Molecular heterogeneity between primary tumors (PTs) and synchronous resected liver metastasis in colorectal cancer (CRC) has potential relevance in treatment strategies. Next-generation sequencing (NGS) may be able to increase the chances of identifying multiple molecular driver alterations, calling for therapy. The aim of the present study was to evaluate mutations in PT and synchronous resected liver metastases for patients with Kirsten rat sarcoma 2 viral oncogene homolog (KRAS) exon 2 wild-type metastatic (m)CRC who underwent chemotherapy (CT) featuring an anti-epidermal growth factor receptor (EGFR) monoclonal antibody. Genomic analysis was performed on 54 lesions from 7 patients with mCRC. For each patient, a PT biopsy or a surgical specimen was obtained prior to CT, and the PT and all liver metastases resected following CT were analyzed. DNA libraries were generated using the Ion AmpliSeq Colon and Lung Cancer Panel, assessing the most frequent somatic mutations in 22 genes involved in colon tumorigenesis, and sequencing was performed on an Ion Personal Genome Machine system. A partial response was achieved in all the patients, with a median progression free survival time of 11 months (range, 3-21 months). All the patients were subjected to surgical liver metastasis resection. The median overall survival time was 31 months (range, 4-46 months). Molecular analysis of the genes correlated with the target therapy, suggesting significant intratumor heterogeneity, as revealed by the different mutational landscape of certain PTs and synchronous resected liver metastases following systemic therapy when compared with the PT prior to treatment. In particular, the loss and acquisition of mutations in KRAS, neuroblastoma RAS viral oncogene homolog (NRAS), tumor protein p53 (TP53), the p110α catalytic subunit of phosphoinositide 3-kinase (PIK3CA), F-box/WD repeat-containing protein 7 (FBXW7) and phosphatase and tensin homolog (PTEN) were observed. In addition, one patient developed a mucinous pattern following systemic CT. Taken together, the results of the present study demonstrated that intratumor heterogeneity is likely to affect the response to therapy, and to drive acquired resistance to targeted agents. The preliminary data also suggest a potential role for NGS in the evaluation of biological drug resistance, affecting future sequential treatment strategies.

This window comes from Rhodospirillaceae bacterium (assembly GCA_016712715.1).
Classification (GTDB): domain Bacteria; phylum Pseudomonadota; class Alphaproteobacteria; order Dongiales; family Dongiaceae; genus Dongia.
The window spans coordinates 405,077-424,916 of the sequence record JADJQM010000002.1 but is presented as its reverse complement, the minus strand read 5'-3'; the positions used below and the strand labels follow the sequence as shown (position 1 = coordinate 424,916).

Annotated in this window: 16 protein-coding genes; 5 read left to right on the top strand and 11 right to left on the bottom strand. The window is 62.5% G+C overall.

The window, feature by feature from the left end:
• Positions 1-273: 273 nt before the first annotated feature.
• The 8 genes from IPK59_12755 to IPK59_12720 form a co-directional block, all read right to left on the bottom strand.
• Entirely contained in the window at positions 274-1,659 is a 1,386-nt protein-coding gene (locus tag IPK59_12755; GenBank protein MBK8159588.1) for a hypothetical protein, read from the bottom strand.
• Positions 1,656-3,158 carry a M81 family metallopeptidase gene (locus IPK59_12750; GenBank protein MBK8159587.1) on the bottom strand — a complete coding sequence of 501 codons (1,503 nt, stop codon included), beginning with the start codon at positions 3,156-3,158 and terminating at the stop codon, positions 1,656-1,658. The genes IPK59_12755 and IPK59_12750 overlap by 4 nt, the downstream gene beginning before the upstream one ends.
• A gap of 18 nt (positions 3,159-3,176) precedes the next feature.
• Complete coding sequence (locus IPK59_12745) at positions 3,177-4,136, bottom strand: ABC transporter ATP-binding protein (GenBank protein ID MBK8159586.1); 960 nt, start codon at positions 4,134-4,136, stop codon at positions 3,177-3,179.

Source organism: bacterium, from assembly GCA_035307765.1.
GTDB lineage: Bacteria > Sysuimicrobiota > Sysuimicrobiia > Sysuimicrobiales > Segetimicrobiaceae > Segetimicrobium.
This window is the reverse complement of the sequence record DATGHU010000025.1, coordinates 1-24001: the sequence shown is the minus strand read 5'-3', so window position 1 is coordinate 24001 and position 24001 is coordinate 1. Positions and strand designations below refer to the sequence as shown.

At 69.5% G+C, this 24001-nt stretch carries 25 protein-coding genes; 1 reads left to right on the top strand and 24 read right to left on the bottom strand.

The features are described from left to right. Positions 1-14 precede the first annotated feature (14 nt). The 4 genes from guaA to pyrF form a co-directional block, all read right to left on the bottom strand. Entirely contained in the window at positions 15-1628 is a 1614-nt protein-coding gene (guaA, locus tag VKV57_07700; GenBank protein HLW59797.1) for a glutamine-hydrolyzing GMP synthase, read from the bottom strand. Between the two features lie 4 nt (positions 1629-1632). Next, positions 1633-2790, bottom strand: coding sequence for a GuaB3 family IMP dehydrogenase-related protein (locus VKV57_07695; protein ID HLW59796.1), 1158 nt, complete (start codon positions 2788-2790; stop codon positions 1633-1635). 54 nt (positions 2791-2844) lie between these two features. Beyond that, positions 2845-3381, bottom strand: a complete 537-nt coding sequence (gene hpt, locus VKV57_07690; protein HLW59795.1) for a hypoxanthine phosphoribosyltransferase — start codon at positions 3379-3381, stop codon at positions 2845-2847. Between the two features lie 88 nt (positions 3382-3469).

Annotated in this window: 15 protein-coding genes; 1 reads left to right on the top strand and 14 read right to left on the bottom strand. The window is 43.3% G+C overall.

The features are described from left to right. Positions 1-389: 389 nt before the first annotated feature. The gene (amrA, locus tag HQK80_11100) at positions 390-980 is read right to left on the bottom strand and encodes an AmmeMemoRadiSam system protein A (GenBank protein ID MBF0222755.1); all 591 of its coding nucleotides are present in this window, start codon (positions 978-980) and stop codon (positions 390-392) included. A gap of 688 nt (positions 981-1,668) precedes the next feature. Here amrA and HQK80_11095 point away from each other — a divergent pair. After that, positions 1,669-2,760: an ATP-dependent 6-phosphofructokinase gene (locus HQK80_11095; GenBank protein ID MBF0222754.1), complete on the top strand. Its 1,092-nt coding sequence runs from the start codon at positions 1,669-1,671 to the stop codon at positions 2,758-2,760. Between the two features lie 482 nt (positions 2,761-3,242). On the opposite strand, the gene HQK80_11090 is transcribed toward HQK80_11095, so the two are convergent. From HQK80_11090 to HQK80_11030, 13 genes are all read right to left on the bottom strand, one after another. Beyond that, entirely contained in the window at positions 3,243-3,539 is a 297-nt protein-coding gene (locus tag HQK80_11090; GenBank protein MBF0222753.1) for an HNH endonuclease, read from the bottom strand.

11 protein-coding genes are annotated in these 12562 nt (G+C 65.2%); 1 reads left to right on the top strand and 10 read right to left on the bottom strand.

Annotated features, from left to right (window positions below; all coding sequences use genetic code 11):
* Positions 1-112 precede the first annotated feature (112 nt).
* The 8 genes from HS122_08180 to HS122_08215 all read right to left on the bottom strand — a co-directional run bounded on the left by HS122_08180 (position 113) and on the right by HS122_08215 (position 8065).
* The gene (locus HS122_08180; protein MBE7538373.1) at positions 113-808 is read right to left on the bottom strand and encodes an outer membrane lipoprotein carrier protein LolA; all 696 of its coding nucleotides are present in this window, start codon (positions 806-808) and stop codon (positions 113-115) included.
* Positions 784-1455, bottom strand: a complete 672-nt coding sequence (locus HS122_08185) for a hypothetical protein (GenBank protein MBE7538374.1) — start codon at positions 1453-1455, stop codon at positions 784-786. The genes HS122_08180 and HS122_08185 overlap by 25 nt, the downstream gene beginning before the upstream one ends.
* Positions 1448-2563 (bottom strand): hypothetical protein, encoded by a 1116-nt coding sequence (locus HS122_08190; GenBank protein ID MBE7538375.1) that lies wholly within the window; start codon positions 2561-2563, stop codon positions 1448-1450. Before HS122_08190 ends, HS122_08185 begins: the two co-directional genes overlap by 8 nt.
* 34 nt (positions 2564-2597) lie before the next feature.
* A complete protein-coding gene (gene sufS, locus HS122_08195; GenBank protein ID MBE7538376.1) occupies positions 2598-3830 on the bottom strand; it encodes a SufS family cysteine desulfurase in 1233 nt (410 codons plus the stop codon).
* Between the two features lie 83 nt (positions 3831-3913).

- Journal Article